For months, Union Pacific freight trains have been getting systematically robbed in the Los Angeles area, according to local news reports, as thieves target valuable merchandise and online orders from retailers like Amazon sitting on delayed trains.
A report on Thursday by CBSLA found thousands of boxes and plastic packaging strewn across the railroad tracks in downtown Los Angeles, a section of track where Union Pacific trains wait to unload freight. According to CBSLA, the thieves run in, cut the locks on the freight cars, open packages, and discard anything they don’t want and the packaging for the things they do end up taking.
A tweet about this story from CBSLA’s photojournalist John Schreiber went viral Thursday night. As of this writing on Friday morning, it has more than 17,200 retweets and the attached video has 2.3 million views.
But this is hardly the first report of freight train robberies in the Los Angeles area recently. In November, NBC4 found a similar operation in East LA, where, according to NBC4, the thieves blew whistles to alert each other when they were being watched. There, the thieves targeted containers with the FedEx logo emblazoned on them.
And back in August, CBSLA reported that workers clearing a homeless camp in Pomona found “a treasure trove of cargo that was apparently stolen in a series of train heists from Union Pacific Trains.” It is unclear if these three reports are identifying activity from the same organized ring or are different groups.
Have you seen or heard anything about freight train robberies in your area? Have you been impacted by them? We’d love to hear from you. Email Aaron.Gordon@vice.com.
Although it may sound like a bygone method of heist, robbing freight trains is not unheard of in modern times. But it has previously required some degree of sophistication to accomplish. In the early 2000s, a group of freight train robbers operated out of northern New Jersey for more than a decade with the organization of a carefully choreographed operation to hit trains on the move. They were the subject of a 2005 TV documentary called “The Conrail Boyz.”
But the Los Angeles robberies appear different. Union Pacific transports cargo from the ports of Los Angeles and Long Beach—two of the busiest and most congested ports in the world—to inland destinations. Delays in loading and unloading cargo likely mean the freight trains are sitting on tracks near populated areas for longer times, making them easier to rob.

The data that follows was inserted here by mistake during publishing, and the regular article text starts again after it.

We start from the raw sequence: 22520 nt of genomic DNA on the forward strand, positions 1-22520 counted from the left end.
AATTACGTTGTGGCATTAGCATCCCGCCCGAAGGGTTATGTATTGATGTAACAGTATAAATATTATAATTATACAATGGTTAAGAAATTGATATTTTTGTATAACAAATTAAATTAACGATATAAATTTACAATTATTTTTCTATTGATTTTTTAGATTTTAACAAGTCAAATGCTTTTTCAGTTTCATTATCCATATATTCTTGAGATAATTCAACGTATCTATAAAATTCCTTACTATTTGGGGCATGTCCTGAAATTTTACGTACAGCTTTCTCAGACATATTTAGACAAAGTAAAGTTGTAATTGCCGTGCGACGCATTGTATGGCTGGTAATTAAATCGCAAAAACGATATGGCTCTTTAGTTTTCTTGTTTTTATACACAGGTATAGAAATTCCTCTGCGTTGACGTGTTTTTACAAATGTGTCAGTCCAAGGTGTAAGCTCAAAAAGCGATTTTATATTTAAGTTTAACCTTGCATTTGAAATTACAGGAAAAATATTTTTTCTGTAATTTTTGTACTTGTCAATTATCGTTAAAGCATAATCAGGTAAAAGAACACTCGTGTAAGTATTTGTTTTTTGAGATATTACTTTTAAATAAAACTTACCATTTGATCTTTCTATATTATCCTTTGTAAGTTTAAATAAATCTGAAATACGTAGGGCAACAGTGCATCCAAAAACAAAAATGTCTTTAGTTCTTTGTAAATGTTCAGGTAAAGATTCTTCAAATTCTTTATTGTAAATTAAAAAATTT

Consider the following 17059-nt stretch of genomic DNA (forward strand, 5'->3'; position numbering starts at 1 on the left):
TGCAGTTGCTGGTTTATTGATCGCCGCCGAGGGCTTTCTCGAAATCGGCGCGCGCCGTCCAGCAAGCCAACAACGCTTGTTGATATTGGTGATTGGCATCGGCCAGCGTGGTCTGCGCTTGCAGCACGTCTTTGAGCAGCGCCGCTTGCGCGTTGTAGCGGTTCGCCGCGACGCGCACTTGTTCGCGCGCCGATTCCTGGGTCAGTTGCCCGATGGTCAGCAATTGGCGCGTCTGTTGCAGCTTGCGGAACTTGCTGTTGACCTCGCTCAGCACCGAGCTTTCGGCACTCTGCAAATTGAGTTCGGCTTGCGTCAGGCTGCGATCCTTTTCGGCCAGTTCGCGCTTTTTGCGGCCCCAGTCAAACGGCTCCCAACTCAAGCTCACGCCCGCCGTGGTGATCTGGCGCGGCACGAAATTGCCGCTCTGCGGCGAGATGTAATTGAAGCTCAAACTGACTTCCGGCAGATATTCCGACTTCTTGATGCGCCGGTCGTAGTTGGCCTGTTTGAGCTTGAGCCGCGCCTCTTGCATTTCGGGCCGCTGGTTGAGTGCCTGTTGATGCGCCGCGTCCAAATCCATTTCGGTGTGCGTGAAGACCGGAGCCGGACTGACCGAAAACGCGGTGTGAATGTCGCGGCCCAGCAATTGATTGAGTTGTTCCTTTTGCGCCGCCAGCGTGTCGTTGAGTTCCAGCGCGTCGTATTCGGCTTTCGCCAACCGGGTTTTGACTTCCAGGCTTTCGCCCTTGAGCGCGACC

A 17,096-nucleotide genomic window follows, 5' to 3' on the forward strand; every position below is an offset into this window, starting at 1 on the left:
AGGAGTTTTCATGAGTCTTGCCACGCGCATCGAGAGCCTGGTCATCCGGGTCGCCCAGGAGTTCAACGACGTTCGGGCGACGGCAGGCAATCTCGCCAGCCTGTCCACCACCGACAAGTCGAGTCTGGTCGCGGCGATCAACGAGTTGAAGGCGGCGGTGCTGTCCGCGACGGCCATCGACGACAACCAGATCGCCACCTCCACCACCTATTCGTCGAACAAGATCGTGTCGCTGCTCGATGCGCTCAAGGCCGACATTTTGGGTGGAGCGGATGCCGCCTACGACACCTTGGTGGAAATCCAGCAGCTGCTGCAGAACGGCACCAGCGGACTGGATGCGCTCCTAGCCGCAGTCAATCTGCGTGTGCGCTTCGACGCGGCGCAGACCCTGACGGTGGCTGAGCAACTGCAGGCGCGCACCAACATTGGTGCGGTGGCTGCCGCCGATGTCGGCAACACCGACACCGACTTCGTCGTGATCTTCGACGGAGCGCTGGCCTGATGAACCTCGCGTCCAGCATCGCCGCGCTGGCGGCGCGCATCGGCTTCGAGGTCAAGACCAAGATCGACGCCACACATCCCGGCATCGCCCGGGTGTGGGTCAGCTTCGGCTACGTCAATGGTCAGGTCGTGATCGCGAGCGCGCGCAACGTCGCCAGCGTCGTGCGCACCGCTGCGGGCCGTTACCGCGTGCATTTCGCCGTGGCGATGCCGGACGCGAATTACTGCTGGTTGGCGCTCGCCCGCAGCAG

Part of the problem appears to be a lack of clear responsibility for who should be policing the tracks. Union Pacific has its own police force that is responsible for “crimes committed against the railroad,” but they can call local police for assistance. The history of Union Pacific’s private police force goes back to the Pinkertons. But CBSLA reports the LAPD is rarely asked to help with reports of train robberies.
Union Pacific told CBSLA that it is “very concerned” about the robberies and has “taken several steps” to address it. Back in November, Union Pacific issued a statement, according to NBC4, saying they were “aware” of the thefts and working with local law enforcement to address them.
While some people will obviously be disappointed and angered not to receive their packages, others appear a bit less irritated. One woman who CBSLA contacted about her stolen package said, “Yeah, I don’t even know what would be in that box. I buy so much from Amazon and send so much stuff back that I wouldn’t even know what it was.”
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